Now, Mickey playing the role of DA instead of the 'don't grow a conscience on me', hard core defense attorney we have come to know and love was a definite curve making you wonder where Connelly is going next.  That was enough for me to pick up the next in the series.

One question for those who read it, do you think part of Matthew Mcconaughey's contract was to get a name drop in print?

Monday, June 18, 2012

Hunger Games Leaves this Mind Starving for Sanity

Admittedly I am coming late to the 'game' so to speak with regard to reading and reviewing 'The Hunger Games' but I feel strongly about my opinions here and thought that it deserved my recount.  First, I had no idea what the premise of the famed trilogy was and no I don't live under a rock.  I didn't pay much attention to the movie trailers and although 2 of my 5 kids have read or are reading them I thought I would just take them on myself and find out what all the hype was about.  And so I did. . .

When I realized this was a story of children fighting to their deaths I was completely appalled.  What sane person could think to write about such violent attacks and killings of children, in the voice of a child.  No the person who wrote these books is not well.  The descriptive pictures painted of mutant beings, mind games, torture, haunting nightmares that last a life time sending them to insanity and more of the like were horrifying enough - adding that they were carried out by children killing and being killed for sport is completely irrational.  All at the hand of adults who set them up, planned the attacks, built supreme creatures for these children to contend with, be slaughtered by or eaten alive.  Is that the message we're sending the young minds of today?  Isn't there enough real world despair to read about?  You want to know more about starvation, hunger, and children struggling for survival take on a living, breathing cause.  None of which I will mention because I am not advocating for one cause over another, you can do your own homework. The 'games' as depicted meant for sport and entertainment, I did not find entertaining.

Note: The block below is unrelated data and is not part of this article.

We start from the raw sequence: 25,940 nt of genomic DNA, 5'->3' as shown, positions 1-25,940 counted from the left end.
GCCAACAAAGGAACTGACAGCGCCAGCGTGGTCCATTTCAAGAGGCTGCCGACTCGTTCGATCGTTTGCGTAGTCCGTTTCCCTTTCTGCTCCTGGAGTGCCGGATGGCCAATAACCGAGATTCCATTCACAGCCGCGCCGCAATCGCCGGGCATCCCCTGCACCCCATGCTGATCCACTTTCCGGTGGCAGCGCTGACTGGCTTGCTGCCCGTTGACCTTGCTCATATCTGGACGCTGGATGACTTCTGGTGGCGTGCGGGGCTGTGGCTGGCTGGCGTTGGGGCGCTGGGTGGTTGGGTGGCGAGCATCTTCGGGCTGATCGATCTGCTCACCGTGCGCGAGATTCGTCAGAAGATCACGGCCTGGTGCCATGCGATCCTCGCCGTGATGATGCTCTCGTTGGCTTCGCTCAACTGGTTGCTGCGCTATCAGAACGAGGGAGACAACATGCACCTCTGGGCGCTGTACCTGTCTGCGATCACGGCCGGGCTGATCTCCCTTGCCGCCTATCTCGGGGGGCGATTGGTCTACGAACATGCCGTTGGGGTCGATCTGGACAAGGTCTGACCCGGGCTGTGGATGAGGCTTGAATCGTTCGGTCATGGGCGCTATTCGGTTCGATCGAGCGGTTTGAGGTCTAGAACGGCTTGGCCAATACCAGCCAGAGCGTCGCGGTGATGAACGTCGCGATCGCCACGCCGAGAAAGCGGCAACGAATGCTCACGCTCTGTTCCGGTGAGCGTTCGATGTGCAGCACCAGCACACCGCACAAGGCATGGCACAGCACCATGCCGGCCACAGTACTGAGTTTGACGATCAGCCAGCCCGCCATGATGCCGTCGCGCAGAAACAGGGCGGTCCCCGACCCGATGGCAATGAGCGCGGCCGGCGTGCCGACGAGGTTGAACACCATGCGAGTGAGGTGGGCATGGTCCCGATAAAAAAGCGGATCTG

To take it one step further and darker the author here adds in a twisted pregnancy element - so now we are into killing off the unborn as a result of ritualistic sport?  Regardless of my position on abortion rights and the fact that it is a book and even within the book the pregnancy was a fabrication, it was an element that the author thought through putting words to paper.  Think about that.

To think that this has become best selling movie material makes me believe strongly that we have run out of ideas.  We have already remade the remakes thrice over and this story is not really all that different than that of the Romans except that this 'writer' (and I use the term loosely) has used children as the prey.  What's next?

Was this the workings of an imaginative mind or one of a sick and depraved individual?